Looking for level-based virtual literary trips? Google Lit Trips is your site to bookmark!
Google Lit Trips are free downloadable files that mark the journeys of characters from famous literature on the surface of Google Earth. At each location along the journey there are placemarks with pop-up windows containing a variety of resources including relevant media, thought provoking discussion starters, and links to supplementary information about “real world” references made in that particular portion of the story.
Check out Toasted Cheese, a blog that provides daily prompts on calendar. Some prompts are topical based on the month/date they fall on.
Also, don’t forget the Writing Prompts tumblr.
Nature Sound Map - Listen to the Sounds of Nature All Over the World
Nature Sound Map provides a wonderful way to explore the soundscape of the natural world.
In science courses the sound map offers a nice way for students to hear the sounds of animals that they’re learning about in different regions of the world. In some cases the sound recordings combined with Street View imagery could give students a more complete picture of what it is like to be at ground level in a place.
image via rmbyrne
This problem of student engagement is what drives educators at NuSkool to develop lesson plans that are relevant to students’ lives, engaging for 21st century learners, and pedagogically student-centered. The NuSkool team works to find the teachable moments in contemporary popular culture and develop them into common core aligned lesson plans that teachers can easily implement in their classrooms. Rather than eschew students’ extracurricular interests as irrelevant to learning, NuSkool makes them the center of students’ educational experiences.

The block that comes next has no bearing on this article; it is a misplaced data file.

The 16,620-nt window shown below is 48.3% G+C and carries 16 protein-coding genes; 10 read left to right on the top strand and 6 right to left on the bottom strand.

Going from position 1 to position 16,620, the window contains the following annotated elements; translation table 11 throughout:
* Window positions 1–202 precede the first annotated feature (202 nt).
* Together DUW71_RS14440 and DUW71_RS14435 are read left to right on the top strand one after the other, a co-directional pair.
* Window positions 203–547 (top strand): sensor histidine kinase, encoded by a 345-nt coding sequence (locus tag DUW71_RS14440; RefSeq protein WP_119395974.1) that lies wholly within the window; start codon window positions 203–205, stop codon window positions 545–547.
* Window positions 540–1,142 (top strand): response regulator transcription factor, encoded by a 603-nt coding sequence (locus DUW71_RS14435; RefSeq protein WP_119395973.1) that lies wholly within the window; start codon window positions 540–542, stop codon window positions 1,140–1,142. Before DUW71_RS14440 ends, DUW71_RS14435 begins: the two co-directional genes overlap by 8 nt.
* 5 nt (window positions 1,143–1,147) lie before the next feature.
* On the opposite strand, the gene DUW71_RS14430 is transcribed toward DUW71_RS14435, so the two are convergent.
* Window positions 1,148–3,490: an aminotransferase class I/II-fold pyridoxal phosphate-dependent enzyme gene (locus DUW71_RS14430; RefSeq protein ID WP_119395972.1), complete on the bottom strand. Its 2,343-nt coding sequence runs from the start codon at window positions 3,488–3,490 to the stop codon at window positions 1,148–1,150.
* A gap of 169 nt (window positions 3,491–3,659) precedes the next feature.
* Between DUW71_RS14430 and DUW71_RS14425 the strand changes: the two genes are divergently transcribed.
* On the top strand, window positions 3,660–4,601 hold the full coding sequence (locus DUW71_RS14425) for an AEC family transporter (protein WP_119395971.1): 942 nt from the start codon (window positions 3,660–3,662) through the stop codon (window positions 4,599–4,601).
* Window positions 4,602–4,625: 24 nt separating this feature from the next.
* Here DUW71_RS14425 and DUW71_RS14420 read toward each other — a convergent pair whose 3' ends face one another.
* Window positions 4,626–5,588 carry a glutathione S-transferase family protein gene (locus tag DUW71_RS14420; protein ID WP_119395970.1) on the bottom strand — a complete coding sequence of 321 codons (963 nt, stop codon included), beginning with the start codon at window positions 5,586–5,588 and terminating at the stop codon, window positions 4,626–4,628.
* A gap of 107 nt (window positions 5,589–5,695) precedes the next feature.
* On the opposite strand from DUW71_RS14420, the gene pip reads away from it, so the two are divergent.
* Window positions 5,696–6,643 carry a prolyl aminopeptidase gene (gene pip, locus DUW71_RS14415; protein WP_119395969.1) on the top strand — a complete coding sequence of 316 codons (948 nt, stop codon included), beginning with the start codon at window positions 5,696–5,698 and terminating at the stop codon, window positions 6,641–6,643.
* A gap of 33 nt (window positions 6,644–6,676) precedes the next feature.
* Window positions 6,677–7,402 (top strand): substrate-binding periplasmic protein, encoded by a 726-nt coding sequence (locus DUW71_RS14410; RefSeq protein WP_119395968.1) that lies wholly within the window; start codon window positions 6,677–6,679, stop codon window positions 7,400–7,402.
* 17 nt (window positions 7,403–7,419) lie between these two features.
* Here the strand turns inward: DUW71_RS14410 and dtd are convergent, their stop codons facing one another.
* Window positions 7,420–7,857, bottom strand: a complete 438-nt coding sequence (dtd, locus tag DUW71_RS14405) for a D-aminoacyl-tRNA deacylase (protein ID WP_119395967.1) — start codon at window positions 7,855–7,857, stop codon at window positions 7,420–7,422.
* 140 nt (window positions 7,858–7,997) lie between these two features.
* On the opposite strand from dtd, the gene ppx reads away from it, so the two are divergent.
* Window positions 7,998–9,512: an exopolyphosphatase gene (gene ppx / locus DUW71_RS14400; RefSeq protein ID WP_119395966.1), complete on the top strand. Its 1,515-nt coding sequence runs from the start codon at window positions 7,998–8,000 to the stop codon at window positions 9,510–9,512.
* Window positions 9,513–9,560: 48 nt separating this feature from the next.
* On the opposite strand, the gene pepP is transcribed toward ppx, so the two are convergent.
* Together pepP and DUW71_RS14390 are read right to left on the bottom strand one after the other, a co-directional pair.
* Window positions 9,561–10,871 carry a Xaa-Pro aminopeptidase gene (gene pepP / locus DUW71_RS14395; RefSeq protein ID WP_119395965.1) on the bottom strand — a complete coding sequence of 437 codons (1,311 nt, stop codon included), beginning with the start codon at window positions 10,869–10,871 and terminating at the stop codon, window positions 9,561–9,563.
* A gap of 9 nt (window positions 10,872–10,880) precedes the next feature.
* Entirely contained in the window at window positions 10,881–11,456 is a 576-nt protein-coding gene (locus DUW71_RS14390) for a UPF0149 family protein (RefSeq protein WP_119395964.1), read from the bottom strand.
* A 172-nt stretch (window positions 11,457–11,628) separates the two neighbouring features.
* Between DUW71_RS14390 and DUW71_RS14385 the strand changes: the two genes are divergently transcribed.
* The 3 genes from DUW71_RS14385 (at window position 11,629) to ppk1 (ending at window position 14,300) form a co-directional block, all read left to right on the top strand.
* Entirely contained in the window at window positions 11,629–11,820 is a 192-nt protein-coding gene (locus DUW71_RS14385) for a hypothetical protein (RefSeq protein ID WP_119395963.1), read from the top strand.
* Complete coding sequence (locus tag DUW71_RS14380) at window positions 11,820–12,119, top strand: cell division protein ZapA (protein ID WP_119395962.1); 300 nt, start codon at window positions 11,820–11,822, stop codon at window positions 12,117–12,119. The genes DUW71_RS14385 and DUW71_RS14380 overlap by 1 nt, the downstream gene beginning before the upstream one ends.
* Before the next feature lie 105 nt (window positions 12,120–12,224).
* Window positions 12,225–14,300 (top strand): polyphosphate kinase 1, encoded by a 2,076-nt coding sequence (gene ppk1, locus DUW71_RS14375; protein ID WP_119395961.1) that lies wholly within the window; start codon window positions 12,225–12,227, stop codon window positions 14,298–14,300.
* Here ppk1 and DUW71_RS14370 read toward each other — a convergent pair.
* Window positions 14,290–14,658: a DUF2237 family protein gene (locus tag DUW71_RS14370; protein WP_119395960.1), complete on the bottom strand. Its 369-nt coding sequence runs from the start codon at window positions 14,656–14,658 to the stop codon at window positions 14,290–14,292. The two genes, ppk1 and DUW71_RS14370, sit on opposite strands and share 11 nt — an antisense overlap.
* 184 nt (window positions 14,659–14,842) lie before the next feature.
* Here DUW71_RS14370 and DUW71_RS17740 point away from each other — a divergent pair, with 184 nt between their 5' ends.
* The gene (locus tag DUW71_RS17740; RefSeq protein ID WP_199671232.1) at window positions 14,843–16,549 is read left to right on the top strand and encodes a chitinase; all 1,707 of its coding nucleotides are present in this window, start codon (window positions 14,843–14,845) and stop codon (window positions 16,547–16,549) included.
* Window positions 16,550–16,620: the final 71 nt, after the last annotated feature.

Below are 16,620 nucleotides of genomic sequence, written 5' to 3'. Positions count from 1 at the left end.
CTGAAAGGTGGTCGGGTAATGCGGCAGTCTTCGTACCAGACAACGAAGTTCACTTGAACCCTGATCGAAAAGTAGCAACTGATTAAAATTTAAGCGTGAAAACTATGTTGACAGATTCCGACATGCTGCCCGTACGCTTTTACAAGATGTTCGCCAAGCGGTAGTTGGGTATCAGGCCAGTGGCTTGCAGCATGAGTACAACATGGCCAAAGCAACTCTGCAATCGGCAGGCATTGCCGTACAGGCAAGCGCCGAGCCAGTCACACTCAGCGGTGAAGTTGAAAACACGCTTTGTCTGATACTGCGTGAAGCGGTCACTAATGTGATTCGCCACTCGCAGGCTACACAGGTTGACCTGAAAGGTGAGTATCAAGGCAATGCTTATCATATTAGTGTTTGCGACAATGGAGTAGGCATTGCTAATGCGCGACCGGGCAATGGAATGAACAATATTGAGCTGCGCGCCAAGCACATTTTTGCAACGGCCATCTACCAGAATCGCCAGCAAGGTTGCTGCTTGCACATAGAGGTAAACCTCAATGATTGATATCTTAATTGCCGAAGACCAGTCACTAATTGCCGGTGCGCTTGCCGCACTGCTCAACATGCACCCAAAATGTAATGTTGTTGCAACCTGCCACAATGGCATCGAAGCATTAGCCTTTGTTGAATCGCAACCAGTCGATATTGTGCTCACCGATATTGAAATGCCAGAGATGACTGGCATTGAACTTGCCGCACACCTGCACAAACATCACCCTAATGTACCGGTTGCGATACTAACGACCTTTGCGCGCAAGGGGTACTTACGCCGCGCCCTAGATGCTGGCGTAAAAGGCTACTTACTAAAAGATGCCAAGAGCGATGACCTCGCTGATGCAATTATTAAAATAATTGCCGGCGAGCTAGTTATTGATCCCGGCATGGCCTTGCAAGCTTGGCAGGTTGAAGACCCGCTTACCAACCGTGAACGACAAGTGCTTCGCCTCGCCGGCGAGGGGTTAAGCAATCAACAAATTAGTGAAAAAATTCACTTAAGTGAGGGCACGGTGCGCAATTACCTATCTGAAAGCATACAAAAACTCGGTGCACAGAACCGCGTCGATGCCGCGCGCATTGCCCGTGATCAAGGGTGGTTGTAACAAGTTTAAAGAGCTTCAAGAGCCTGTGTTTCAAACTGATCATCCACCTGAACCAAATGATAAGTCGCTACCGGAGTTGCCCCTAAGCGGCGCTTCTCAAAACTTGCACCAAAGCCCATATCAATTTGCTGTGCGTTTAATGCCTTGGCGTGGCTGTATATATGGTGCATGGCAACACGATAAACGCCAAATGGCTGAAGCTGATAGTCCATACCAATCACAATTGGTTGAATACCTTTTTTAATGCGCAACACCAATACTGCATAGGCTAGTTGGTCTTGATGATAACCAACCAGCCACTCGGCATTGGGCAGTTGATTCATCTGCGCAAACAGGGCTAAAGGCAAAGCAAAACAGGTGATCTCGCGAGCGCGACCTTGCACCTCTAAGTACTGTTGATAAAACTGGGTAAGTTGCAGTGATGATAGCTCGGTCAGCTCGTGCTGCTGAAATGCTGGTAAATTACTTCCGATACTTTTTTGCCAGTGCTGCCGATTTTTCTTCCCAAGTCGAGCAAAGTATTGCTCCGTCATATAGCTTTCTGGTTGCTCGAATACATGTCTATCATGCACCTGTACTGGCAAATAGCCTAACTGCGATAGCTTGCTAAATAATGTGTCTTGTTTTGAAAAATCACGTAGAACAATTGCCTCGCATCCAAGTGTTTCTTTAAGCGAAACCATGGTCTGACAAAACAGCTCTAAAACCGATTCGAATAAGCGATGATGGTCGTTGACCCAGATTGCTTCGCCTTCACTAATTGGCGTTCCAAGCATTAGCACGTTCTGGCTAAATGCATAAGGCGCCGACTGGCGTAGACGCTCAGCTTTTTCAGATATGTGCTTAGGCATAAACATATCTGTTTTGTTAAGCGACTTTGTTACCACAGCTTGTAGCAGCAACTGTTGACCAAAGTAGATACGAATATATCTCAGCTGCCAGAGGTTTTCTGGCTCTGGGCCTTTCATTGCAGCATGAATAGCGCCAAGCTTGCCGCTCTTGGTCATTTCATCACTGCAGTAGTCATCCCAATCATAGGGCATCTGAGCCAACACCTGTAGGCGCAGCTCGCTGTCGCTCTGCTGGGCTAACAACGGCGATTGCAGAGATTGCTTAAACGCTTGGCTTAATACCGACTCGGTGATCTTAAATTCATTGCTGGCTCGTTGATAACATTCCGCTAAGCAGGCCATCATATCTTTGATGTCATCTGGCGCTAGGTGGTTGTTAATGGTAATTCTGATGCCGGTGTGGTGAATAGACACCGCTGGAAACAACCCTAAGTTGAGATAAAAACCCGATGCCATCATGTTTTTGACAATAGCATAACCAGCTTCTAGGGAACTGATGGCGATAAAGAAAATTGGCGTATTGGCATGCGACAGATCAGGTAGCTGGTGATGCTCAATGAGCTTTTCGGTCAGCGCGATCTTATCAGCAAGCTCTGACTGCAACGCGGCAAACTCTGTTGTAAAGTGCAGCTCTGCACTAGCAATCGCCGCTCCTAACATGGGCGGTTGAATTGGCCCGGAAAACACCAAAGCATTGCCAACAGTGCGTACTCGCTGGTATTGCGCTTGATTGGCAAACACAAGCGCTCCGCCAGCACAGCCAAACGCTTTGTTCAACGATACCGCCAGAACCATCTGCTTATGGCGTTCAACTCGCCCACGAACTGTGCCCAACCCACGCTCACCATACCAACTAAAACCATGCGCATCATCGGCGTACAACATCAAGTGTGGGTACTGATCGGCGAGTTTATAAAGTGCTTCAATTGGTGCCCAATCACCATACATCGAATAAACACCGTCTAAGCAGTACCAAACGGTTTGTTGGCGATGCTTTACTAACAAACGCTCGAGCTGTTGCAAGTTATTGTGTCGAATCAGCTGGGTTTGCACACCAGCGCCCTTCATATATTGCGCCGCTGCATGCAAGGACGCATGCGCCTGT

Trying to find new media and integrating it into your lessons is hard work - let NuSkool do some of the heavy lifting. Registration is required for access to lessons.
Taiwanese calligrapher Shao Lan uses a pictorial and story-telling approach to teach Chinese characters. Her website, Chineasy, is fantastic: when you click on a character, related and more complex characters appear. This will be one of many resources that I’ll use when I start learning Chinese characters next month. (For now: speaking and pronunciation practice).
Learn more about her project by reading The World of Chinese’s review or visit her website.
Images: screenshots from Chineasy.
There’s a difference between using technology and integrating technology in your classroom, and this list from Teachbytes can help you visualize the difference.